South Africa


Cape Town artist hopes portrait of dead sex worker will haunt police

Clinton Osbourn created a life size portrait of activist and sex worker Elma Robyn Montsumi. She died in police custody at the Mowbray police station. (Photo: Ashraf Hendricks)

A life-sized portrait of Elma Robyn Montsumi has been placed near the Mowbray police station where she died in custody five months ago. Police says she committed suicide.

First published by GroundUp.

On 9 April, sex worker and activist Elma Robyn Montsumi was arrested on a drug possession charge and held at the Mowbray police station. A few days later she died in custody. The Independent Police Investigative Directorate (IPID) is investigating what is allegedly a suicide by hanging. Sex worker advocacy groups are demanding an update on the investigation.

The Sex Workers Education and Advocacy Task Force (SWEAT) has also referred the case to the SA Human Rights Commission.

To raise awareness of Montsumi’s death, artist Clinton Osbourn on Tuesday drew a life size portrait of her in crayon, laminated it and put it on a pole near the Mowbray police station.

Osbourn says he was haunted by Montsumi’s death. “I wanted to make some kind of statement,” he says. “There have been no consequences… Somebody is responsible, but nobody is being held responsible.”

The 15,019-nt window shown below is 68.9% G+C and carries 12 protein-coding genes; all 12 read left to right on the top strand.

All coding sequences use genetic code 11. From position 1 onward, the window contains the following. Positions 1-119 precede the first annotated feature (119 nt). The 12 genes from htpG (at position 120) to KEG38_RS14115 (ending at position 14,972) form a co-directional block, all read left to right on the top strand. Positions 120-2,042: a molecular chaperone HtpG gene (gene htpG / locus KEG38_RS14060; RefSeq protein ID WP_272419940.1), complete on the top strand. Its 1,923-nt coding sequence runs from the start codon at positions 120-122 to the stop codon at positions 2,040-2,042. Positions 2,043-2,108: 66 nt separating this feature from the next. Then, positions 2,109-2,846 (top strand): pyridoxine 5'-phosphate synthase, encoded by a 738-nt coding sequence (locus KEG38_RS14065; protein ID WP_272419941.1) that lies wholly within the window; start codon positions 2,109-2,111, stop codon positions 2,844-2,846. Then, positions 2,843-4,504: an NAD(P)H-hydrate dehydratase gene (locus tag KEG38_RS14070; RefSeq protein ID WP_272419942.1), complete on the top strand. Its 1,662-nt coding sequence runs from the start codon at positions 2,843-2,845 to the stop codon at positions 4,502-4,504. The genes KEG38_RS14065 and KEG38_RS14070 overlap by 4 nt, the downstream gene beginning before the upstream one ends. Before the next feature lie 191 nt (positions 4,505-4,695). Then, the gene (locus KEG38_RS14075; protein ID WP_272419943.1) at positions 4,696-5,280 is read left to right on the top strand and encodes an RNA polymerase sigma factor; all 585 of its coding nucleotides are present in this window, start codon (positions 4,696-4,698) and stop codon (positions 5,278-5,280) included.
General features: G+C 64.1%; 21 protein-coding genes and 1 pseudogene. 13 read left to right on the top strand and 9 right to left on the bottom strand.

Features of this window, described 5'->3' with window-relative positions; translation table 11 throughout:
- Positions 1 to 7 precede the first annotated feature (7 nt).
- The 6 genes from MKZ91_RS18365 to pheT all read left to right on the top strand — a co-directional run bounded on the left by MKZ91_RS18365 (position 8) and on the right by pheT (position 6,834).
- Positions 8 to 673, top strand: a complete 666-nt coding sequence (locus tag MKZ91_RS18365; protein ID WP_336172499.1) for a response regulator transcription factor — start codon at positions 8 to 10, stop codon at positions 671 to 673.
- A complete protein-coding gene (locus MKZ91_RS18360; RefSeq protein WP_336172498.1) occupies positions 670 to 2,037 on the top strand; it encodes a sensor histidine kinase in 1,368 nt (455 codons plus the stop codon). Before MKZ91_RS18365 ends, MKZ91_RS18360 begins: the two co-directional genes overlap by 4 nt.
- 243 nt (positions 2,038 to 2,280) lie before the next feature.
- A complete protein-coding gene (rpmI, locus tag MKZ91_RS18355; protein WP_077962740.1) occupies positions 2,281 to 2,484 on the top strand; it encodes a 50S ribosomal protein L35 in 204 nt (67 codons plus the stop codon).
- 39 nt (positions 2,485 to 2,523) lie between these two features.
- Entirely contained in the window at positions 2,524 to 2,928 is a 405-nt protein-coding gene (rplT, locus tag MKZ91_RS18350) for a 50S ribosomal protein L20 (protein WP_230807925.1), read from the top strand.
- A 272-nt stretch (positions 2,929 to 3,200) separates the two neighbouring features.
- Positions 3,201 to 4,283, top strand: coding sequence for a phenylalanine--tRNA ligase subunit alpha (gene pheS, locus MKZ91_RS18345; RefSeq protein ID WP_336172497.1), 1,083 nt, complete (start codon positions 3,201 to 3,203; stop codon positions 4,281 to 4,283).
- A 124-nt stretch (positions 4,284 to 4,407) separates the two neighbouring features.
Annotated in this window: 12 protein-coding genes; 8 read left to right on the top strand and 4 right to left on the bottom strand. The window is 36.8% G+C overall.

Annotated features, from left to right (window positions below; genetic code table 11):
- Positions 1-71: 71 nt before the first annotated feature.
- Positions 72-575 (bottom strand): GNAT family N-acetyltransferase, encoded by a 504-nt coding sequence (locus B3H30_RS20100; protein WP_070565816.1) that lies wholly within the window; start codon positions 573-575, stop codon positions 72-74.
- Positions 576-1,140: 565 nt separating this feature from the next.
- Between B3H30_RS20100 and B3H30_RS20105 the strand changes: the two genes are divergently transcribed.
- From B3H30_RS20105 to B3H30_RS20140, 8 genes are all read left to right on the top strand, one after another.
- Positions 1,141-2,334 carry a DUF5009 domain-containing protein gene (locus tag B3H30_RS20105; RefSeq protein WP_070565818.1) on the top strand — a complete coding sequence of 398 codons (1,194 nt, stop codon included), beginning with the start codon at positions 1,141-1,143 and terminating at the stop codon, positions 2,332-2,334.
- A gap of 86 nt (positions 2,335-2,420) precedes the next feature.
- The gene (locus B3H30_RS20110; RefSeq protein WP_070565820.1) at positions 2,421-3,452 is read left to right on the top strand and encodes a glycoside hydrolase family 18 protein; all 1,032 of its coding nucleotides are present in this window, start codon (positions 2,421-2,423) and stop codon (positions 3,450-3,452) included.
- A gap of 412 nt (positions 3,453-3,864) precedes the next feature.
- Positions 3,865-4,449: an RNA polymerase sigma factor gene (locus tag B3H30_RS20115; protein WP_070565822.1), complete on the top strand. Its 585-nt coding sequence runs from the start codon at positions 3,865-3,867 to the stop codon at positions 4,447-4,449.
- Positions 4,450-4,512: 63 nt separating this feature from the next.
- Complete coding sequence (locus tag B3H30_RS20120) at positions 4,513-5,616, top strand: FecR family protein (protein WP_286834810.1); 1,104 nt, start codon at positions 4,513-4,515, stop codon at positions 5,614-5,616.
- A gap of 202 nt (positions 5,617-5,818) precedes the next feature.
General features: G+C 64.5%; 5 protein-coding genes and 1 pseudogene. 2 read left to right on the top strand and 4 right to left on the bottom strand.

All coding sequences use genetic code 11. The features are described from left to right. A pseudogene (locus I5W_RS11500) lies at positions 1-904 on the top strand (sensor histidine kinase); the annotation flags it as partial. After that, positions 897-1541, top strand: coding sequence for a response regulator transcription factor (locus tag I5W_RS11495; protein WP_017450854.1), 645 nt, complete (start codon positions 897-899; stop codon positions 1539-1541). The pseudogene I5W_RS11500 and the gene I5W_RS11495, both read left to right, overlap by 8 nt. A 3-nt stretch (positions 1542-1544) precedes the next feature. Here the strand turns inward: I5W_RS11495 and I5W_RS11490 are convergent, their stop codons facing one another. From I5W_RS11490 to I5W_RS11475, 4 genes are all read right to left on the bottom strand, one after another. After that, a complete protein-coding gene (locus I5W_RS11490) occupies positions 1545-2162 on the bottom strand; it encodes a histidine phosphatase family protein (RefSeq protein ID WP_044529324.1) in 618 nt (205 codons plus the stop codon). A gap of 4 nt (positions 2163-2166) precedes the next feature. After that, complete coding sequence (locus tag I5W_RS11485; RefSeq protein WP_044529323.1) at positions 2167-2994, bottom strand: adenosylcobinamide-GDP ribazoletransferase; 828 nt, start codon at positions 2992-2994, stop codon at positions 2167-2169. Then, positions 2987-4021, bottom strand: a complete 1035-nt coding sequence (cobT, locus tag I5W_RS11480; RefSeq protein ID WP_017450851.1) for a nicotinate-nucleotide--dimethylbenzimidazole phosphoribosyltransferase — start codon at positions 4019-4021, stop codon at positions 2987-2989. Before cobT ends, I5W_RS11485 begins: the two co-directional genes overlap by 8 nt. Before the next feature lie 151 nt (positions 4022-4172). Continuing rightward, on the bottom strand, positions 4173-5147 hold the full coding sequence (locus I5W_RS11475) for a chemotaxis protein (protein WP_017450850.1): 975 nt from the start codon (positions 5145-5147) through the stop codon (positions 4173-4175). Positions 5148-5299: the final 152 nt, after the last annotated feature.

In the drawing, Montsumi is pointing at the police station and has a speech bubble with the words: “My name is Robyn Montsumi. I died in the Mowbray police station on 12 April. My family, my friends and my partner deserve to know the truth about what happened to me. I deserve justice.”

“They [police] need to know that people are watching them,” he said.

Even though Osbourn expects police will take the artwork down, he says he felt a sense of relief once it was up.

Constance Mathe, co-ordinator at the Asijiki Coalition (a group advocating for the decriminalisation of sex work) and a friend of Montsumi says the portrait is a beautiful likeness.

Montsumi she says, was a kind and caring person and a “peacemaker”; one of the founders of SWEAT.

Like many people in her community, Mathe does not believe her death was a suicide. She says Montsumi had been in the police cells “many times”. Since her death, a number of memorials and protests have been held outside the police station. She hopes the picture stays up “as a memory”.

Osbourn, an employee at SWEAT with a history of art activism – including having worked at Young in Prison – has made collaborative comic books and is a member of Kollektivo Illuminoso Fresco, an art collective. DM



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